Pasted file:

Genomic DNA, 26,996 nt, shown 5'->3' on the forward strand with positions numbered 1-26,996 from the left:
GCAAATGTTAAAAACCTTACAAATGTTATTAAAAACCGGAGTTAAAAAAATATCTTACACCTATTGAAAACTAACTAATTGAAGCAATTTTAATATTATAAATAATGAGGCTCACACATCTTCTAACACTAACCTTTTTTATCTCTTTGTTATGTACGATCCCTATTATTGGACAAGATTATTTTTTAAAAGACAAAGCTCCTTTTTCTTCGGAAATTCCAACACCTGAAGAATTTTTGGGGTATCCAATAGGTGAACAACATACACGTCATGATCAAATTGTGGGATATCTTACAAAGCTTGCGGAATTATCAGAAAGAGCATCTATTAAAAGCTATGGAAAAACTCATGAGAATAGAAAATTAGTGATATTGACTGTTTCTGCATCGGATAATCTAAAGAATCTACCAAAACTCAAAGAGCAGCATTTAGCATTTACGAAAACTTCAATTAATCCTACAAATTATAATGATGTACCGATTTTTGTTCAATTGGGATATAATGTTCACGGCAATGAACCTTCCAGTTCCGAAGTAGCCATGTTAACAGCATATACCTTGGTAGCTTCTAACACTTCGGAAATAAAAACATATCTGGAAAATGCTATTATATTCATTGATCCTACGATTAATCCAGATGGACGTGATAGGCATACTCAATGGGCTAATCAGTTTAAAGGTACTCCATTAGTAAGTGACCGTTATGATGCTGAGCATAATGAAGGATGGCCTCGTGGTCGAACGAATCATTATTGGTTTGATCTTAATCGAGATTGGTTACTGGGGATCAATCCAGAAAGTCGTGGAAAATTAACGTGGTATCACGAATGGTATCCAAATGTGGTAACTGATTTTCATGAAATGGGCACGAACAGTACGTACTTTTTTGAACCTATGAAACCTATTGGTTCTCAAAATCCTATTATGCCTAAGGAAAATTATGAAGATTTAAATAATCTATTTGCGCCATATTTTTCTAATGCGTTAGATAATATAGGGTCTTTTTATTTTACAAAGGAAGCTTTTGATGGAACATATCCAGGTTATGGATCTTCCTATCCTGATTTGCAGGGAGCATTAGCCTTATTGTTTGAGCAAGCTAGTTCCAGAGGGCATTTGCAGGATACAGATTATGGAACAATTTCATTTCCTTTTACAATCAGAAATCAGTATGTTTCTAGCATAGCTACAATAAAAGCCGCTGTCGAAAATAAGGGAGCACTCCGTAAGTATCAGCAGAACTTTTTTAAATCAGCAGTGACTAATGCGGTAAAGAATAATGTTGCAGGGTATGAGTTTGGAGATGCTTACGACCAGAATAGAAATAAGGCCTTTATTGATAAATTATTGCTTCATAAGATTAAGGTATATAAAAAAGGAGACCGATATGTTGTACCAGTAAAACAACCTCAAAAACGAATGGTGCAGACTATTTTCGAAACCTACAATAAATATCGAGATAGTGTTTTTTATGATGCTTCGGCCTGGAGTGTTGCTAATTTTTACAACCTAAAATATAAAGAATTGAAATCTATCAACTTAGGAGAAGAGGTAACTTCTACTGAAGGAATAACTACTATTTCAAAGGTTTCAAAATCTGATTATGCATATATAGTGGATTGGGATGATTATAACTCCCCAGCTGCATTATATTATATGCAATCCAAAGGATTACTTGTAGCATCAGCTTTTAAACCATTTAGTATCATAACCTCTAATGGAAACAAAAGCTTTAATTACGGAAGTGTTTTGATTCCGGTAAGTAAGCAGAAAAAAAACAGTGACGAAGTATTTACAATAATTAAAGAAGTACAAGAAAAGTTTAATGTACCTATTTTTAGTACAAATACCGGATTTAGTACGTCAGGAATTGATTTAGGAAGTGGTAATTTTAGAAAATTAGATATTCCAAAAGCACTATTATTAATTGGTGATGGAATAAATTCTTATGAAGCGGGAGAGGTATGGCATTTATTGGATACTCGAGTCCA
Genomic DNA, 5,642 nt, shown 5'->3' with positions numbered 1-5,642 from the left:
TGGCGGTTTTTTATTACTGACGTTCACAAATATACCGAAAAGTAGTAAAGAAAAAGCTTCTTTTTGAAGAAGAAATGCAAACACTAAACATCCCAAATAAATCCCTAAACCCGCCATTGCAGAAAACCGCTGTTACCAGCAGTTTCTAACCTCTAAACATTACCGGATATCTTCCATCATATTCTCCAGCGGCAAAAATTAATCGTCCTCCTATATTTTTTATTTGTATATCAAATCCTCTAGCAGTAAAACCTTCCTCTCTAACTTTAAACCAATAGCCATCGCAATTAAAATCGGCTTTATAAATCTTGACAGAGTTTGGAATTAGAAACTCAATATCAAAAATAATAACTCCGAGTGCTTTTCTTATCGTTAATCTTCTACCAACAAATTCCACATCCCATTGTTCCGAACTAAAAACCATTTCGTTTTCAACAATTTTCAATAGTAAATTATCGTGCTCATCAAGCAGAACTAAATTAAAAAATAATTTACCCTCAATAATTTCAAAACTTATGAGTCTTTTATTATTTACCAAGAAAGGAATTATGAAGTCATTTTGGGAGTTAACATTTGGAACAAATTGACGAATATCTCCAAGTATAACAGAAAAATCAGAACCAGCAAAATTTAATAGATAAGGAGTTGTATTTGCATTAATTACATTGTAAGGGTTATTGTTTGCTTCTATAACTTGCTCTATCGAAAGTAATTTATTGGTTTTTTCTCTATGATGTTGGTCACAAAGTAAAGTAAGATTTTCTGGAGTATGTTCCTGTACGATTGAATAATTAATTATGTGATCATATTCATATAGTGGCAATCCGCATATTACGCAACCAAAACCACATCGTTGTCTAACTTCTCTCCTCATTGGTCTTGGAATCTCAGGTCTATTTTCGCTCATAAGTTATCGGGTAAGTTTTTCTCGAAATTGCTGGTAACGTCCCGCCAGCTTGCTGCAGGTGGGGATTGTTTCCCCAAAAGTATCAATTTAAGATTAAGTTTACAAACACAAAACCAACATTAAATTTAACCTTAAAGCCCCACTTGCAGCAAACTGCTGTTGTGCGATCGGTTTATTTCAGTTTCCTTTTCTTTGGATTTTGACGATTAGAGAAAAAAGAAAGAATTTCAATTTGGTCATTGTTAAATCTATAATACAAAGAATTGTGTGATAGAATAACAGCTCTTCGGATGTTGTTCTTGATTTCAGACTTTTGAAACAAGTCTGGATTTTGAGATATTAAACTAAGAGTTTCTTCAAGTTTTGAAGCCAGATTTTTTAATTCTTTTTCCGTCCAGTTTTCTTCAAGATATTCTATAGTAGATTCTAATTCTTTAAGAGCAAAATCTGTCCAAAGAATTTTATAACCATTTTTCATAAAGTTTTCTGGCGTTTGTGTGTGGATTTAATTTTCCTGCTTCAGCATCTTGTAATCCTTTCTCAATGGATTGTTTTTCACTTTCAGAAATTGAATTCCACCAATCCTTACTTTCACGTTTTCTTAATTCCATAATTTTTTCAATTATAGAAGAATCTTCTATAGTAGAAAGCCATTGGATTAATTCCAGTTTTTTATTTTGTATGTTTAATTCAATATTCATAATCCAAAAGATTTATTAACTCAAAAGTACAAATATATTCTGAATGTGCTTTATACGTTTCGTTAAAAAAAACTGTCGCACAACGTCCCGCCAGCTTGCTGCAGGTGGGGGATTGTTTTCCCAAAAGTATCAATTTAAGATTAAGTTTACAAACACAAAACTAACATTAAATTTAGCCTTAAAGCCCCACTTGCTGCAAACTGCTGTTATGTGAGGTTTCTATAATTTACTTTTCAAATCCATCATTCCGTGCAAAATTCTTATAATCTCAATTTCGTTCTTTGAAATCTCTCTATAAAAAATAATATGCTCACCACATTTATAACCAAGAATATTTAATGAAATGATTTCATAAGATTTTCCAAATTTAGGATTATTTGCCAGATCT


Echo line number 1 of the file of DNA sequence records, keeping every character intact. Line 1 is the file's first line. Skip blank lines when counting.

Genomic DNA, 26,996 nt, shown 5'->3' on the forward strand with positions numbered 1-26,996 from the left: